A dose of magical realism in politics

If you lived in a place like this peaceful tree-lined street, wouldn't you want to keep it this way?


Yes, says writer Laura Esquivel, who does live in this neighborhood. In case you hadn't heard, the author best known for the book and movie "Like Water for Chocolate" is running for office in her native Mexico City. She officially kicked off her campaign to help govern the neighborhood of Coyoacan last week. In her web page, she writes that she is saddened by the fact that the plaza where she used to take her daughter for walks is not the same as the one where she now walks with her granddaughter.

In an interview with W Radio in Mexico City over the weekend, Laura said she is running for local office because she wants to help stop the decline of her neighborhood, an artsy and touristy area that for many years escaped the violence and other urban ills attacking other areas of the giant city.

Let me show you what's at stake in Coyoacan:

Beautiful architecture with breathtaking detail


Colorful buildings that house interesting and unique stores and museums, attracting tourists from all over the world.



The "Blue House," where artists Frida Kahlo and Diego Rivera lived for many years. It's now a museum, but the neighborhood still attracts writers, artists and other creative types.

It's also home to ordinary people like you and me. In recent years, however, Coyoacan has been unable to ward off problems like:


Litter

Vandalism



And, of course, traffic. I have known grown men to cry over the horrible, bumper-to-bumper, horn-blaring traffic jams in Mexico City. Worst of all, the violence that permeates the city has also tainted this neighborhood.

So what's a writer to do about all this? More to the point, what makes Laura Esquivel think she has a chance to correct any of this?
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She tells W Radio she is willing to put her writing career on hold to offer a new perspective in local politics and to offer residents an opportunity to have their voice heard at the national level.
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She says, "What makes me think I can do this is that I've dedicated my whole life to education, to art. Art gives you all the wonderful tools to imagine reality, not just as it is, but as it can be. It's all about analyzing problems and finding the right solution. (As a writer) you have to fully analyze a character's situation, his personal history, know the crisis that caused him to have a dilemma, and find a solution for it."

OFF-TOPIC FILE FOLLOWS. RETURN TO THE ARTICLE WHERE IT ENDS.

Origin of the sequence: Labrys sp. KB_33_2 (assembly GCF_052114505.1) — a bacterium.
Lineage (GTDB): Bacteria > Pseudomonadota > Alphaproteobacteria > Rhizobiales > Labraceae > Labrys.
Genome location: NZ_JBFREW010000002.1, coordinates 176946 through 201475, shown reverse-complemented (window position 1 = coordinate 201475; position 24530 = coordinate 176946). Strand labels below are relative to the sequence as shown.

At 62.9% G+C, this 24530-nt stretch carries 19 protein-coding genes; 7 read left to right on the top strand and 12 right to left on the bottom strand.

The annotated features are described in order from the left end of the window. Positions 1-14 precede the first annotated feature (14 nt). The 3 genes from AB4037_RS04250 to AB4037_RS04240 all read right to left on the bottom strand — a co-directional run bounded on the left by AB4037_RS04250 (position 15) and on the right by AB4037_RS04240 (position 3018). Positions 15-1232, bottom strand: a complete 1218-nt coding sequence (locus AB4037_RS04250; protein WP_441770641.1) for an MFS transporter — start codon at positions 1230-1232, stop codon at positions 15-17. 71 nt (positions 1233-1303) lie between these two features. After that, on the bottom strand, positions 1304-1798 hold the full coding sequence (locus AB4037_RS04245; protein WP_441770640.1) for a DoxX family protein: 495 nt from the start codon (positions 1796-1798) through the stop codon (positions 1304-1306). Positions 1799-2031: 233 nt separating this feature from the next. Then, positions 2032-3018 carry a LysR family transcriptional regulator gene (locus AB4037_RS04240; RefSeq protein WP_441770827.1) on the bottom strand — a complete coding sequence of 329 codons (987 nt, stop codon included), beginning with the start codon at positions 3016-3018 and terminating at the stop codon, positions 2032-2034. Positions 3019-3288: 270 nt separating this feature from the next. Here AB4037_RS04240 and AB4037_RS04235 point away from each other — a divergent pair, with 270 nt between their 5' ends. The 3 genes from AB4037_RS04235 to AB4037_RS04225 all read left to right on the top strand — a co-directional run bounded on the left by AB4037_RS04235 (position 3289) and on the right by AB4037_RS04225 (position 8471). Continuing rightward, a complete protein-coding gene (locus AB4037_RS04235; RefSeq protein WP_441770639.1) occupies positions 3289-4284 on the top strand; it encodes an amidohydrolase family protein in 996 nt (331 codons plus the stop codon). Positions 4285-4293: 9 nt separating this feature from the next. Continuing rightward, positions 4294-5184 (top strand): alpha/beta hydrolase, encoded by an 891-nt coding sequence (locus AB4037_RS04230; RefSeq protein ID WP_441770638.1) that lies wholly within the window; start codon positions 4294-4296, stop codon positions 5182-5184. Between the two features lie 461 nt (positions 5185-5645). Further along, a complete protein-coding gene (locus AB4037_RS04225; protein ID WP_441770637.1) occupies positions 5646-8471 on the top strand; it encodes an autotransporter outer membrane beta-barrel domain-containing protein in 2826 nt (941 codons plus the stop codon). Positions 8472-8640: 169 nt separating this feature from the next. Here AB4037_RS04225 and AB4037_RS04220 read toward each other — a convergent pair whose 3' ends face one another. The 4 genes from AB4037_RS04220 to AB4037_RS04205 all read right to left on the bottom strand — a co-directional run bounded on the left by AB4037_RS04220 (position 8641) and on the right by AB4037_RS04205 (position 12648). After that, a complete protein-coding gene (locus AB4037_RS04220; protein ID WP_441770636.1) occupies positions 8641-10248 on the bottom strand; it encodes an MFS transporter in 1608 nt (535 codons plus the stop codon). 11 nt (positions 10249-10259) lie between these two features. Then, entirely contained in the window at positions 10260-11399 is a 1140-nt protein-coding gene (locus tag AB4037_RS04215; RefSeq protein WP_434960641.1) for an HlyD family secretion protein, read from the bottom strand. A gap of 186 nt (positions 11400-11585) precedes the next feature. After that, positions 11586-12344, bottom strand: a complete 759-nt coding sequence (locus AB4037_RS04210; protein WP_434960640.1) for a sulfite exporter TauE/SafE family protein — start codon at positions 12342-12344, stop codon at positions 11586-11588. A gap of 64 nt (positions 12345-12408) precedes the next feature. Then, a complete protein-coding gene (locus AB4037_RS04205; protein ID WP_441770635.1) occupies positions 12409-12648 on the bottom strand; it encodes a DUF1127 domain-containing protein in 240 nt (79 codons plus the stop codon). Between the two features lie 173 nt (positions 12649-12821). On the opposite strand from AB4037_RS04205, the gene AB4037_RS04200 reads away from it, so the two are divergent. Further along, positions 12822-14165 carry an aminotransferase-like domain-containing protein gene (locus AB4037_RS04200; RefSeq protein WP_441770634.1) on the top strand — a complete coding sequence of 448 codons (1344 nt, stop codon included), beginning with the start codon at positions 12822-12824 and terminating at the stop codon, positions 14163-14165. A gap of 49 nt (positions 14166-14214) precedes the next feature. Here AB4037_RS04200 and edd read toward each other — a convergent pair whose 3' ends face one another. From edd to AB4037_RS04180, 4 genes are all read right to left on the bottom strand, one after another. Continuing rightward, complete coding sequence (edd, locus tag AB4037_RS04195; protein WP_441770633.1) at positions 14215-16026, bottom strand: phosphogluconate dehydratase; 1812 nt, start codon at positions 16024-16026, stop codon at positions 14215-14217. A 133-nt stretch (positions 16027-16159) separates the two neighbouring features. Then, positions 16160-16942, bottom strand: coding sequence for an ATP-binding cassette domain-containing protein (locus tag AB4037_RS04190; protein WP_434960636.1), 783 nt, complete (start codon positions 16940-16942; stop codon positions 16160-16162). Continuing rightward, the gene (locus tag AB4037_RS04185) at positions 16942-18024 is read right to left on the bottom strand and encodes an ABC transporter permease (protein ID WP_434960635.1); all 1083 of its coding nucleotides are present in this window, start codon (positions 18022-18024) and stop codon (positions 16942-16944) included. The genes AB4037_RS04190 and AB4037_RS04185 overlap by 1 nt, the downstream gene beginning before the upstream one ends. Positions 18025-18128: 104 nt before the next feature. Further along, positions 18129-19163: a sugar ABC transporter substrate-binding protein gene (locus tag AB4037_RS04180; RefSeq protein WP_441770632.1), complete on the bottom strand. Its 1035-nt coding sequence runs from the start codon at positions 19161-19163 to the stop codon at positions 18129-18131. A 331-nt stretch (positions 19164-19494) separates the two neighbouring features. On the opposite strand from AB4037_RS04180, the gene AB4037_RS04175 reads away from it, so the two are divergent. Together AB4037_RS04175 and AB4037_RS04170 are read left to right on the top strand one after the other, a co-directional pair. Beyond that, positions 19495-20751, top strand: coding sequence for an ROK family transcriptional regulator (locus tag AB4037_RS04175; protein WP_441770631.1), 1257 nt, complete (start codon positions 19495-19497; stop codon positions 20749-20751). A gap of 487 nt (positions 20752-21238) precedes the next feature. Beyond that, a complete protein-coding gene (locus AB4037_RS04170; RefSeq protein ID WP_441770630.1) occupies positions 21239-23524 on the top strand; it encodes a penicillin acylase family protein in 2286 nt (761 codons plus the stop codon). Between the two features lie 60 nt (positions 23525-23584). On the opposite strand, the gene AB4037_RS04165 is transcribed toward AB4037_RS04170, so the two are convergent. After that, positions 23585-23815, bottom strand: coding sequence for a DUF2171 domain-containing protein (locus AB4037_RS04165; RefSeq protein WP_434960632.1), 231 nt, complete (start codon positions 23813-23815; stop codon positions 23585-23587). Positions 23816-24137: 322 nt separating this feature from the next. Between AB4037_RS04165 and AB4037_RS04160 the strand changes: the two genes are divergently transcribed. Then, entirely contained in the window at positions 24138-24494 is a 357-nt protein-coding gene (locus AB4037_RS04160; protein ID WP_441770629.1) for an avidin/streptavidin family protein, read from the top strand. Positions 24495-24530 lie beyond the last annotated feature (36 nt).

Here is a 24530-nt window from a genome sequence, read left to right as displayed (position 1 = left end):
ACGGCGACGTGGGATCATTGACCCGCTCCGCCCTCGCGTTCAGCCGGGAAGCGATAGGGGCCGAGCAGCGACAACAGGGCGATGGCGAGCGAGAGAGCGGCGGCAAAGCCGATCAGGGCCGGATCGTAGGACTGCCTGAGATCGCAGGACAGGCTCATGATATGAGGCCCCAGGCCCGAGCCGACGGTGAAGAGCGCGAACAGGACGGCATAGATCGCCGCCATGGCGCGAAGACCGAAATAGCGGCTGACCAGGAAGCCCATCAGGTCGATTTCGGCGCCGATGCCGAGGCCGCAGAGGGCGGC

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You may remember that Laura Esquivel's breakthrough novel, published in 1989, deftly used magical realism to highlight cultural and political issues that tore two young lovers apart. Cynics may very well say, or joke, that she will need some magical realism to set things straight in Coyoacan (or elsewhere in Mexico City for that matter.)
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Laura Esquivel also wrote the screenplay for "Like Water for Chocolate"

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Only time will tell. I rather think her biggest obstacle will be voter apathy. So many times traveling throughout Mexico as a journalist, I got used to hearing people from all walks of life talk about how tired they were of politics and politicians doing nothing more than helping themselves. Specifically, I remember a young man who laughed heartily when I asked whether he believed in the ideals of the Mexican Constitution. It certainly wasn't the first time I'd had such a reaction to this kind of question. In any country, many young people can be quite pessimistic about politics, but this young man just seemed so tired for being so young.
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Maybe seeing a new face enter politics will renew interest among those who've lost hope.
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You can listen to Laura Esquivel's interview (in Spanish) with W Radio here or listen to another interview she's doing Thursday morning (May 28) here.

A street in Coyoacan

Image credits: Laura Esquivel website, Flickr users: Blacknell, Daniel Kaempfe, distra, Gustavo Bando, LouisL, Matt.Wegers, scrunchlface, starobs, telojuroporMadonna

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